By Andy Mannix
By Caleb Hannan
By Olivia LaVecchia
By CP Staff
By Aaron Rupar
By Jacob Wheeler
By Olivia LaVecchia
By Aaron Rupar
Julie, a tattooed brunette in her mid-30s, was walking with her newborn son in a stroller on a northeast Minneapolis sidewalk last August when a white Ford pulled up. The driver, a slight, middle-aged man with round glasses and a mild demeanor, made a strange proposition: "I'll give you $100 if you'll talk to me. I don't care if the baby watches."
Julie, who asked that her last name not be used, ignored the bizarre request and strolled down to the 1029 Bar, a cop hangout. Suddenly, the man ran up from behind her and jammed his hand between her legs, then groped her breast. "Get the fuck off of me, you motherfucker!" Julie screamed.
Passing motorists stopped. The attacker ran back to his car, kicking over the stroller with her baby in it in his hurry. He sped off, but not before Julie and a witness got his license plate number.
Julie borrowed a phone and called 911. Twenty minutes later, a Minneapolis police officer arrived and took down her statement, but didn't interview any of the witnesses. Later that day, Julie followed up with a visit to precinct headquarters. She was told to come back Monday—it was Friday afternoon and the Sex Crimes Unit wasn't available on weekends.
That Monday, the case was assigned to Sgt. Robert Dale, an investigator who transferred into the unit earlier this year. Over the next few weeks, Julie became well acquainted with Dale's voicemail. When she finally reached him, the sergeant told her to hold tight: There were a lot of cases to be worked, and hers would take six to eight weeks, minimum.
So she waited. And waited. Until earlier this month, when—three months after the attack—Julie finally got a call from the police asking her to come look at a photo lineup. She squinted at a set of grainy photos and picked out a man she thought might be the assailant.
She was wrong. Another of the men in the lineup was the registered owner of the license plate in question, which was last registered to a white Ford Mustang. Dale told Julie he'd call that man and get back to her.
The man who owned the Mustang said it had been in storage since May, and that the plate hadn't been on that vehicle since 2004. He even invited the sergeant to come take a look at the car, but Dale declined. "The point is moot," he said, citing the owner's "eagerness to cooperate."
Julie was furious. She couldn't understand why Dale didn't follow up on the lead. "He made me feel like because I wasn't raped or seriously hurt it wasn't that big of a deal," Julie says. "I just want a little compassion."
Julie's story isn't unusual. By the time her file found its way to the Sex Crimes Unit in August, the team of investigators had been trimmed from ten to just four. Consequently, the number of reported rapes that resulted in the arrest of a suspect had plunged dramatically, from 57 percent in 2004 to just 12 percent. (see "The Case of the Disappearing Sex Crimes Unit," 10/17/07).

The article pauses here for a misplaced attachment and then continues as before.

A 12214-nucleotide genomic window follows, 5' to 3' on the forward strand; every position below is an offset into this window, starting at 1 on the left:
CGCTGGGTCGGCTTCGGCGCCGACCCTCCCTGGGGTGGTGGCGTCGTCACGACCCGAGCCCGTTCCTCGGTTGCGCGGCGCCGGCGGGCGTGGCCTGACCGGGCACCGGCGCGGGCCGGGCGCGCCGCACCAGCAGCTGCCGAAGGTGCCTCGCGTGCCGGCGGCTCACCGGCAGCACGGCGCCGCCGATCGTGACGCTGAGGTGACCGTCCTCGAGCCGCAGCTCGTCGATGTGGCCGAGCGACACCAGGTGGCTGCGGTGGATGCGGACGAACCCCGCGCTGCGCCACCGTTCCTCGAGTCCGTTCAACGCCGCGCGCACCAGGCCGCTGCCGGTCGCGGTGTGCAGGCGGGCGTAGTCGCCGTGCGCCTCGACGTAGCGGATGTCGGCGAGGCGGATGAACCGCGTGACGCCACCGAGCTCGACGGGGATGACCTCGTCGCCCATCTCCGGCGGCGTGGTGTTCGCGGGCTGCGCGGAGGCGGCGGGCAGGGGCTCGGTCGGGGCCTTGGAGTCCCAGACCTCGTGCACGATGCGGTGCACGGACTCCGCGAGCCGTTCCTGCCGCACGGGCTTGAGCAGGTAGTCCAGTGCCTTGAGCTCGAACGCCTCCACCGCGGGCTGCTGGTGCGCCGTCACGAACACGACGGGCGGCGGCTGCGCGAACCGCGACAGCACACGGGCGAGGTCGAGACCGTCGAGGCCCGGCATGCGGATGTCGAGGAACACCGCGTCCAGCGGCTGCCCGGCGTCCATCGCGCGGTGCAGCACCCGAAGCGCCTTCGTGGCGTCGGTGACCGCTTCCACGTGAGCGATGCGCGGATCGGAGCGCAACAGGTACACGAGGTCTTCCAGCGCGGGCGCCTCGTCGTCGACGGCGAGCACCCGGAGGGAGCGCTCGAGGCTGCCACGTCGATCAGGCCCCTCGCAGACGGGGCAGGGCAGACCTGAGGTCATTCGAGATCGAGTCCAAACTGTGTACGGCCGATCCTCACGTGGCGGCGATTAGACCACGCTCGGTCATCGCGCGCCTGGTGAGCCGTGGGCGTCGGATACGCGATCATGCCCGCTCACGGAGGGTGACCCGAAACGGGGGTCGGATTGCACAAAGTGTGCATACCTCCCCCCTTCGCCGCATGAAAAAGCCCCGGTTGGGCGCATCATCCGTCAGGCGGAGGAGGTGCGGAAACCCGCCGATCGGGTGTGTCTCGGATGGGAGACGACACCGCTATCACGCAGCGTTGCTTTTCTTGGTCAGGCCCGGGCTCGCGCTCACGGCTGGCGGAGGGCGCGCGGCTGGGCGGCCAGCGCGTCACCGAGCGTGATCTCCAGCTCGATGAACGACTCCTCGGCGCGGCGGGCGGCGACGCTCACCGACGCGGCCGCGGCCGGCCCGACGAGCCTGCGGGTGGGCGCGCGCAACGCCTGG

After learning of the statistics, the Minneapolis City Council called on Deputy Chief Sharon Lubinski to justify the staffing cuts. She explained that they were necessary in a department struggling with a budget crunch and a desire to put more cops on the street. In a subsequent report to the council, Deputy Chief Valerie Wurster conceded that although more sex crimes cases were coming in, fewer were being assigned to investigators (880 in 2006, down from 956 in 2005). City Councilman Gary Schiff, who chairs the city's Public Safety and Regulatory Services Committee, calls the numbers "shocking." "We are seeing numbers of cases actually assigned plummeting by a third," Schiff says.
For his part, Sgt. Dale defends his handling of Julie's case. Dale insists there was nothing to be gained by talking to the owner of the white Mustang: He obviously wasn't the assailant, otherwise he wouldn't have been so eager to cooperate. The sergeant suspects that either Julie misread the license plate number, or the plates were stolen and on an unregistered car. If the latter, finding the car would be like "searching for a needle in 100 haystacks," Dale says.
"We have to prioritize," he continues, citing cases with child victims or serious injury as those that get the swiftest attention. "My phone is ringing off the hook. It's extremely frustrating when you want to do something and there are not enough hours in the day. Unfortunately, we need to sleep."
But that's little comfort to Julie, who hasn't been the same since she was accosted. "Now I don't go anywhere without my cell phone and mace, and I got a dog," she says. "There are creepy people out there and it freaks me out."
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